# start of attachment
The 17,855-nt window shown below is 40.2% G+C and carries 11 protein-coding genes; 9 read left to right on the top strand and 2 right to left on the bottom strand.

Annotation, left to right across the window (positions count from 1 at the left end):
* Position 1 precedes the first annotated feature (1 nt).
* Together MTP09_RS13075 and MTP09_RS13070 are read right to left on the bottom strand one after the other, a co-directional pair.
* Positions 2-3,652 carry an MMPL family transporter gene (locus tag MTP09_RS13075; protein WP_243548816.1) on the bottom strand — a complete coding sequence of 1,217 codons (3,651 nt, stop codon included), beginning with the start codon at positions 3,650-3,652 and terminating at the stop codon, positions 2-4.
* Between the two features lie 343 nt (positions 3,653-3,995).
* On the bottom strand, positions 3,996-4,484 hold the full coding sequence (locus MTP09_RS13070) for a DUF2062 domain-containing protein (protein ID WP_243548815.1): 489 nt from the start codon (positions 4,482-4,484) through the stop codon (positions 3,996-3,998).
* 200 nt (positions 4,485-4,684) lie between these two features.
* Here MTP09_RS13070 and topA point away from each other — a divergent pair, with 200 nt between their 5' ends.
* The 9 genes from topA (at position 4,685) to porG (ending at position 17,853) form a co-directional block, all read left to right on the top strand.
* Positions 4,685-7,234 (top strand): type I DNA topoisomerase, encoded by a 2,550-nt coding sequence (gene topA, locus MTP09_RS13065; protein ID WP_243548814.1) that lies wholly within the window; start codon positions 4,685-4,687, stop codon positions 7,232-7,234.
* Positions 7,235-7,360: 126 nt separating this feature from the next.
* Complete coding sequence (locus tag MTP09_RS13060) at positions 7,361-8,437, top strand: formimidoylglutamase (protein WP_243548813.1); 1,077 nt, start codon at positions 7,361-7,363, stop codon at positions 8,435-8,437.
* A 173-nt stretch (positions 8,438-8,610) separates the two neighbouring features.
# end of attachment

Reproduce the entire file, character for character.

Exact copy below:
The 17,855-nt window shown below is 40.2% G+C and carries 11 protein-coding genes; 9 read left to right on the top strand and 2 right to left on the bottom strand.

Annotation, left to right across the window (positions count from 1 at the left end):
* Position 1 precedes the first annotated feature (1 nt).
* Together MTP09_RS13075 and MTP09_RS13070 are read right to left on the bottom strand one after the other, a co-directional pair.
* Positions 2-3,652 carry an MMPL family transporter gene (locus tag MTP09_RS13075; protein WP_243548816.1) on the bottom strand — a complete coding sequence of 1,217 codons (3,651 nt, stop codon included), beginning with the start codon at positions 3,650-3,652 and terminating at the stop codon, positions 2-4.
* Between the two features lie 343 nt (positions 3,653-3,995).
* On the bottom strand, positions 3,996-4,484 hold the full coding sequence (locus MTP09_RS13070) for a DUF2062 domain-containing protein (protein ID WP_243548815.1): 489 nt from the start codon (positions 4,482-4,484) through the stop codon (positions 3,996-3,998).
* 200 nt (positions 4,485-4,684) lie between these two features.
* Here MTP09_RS13070 and topA point away from each other — a divergent pair, with 200 nt between their 5' ends.
* The 9 genes from topA (at position 4,685) to porG (ending at position 17,853) form a co-directional block, all read left to right on the top strand.
* Positions 4,685-7,234 (top strand): type I DNA topoisomerase, encoded by a 2,550-nt coding sequence (gene topA, locus MTP09_RS13065; protein ID WP_243548814.1) that lies wholly within the window; start codon positions 4,685-4,687, stop codon positions 7,232-7,234.
* Positions 7,235-7,360: 126 nt separating this feature from the next.
* Complete coding sequence (locus tag MTP09_RS13060) at positions 7,361-8,437, top strand: formimidoylglutamase (protein WP_243548813.1); 1,077 nt, start codon at positions 7,361-7,363, stop codon at positions 8,435-8,437.
* A 173-nt stretch (positions 8,438-8,610) separates the two neighbouring features.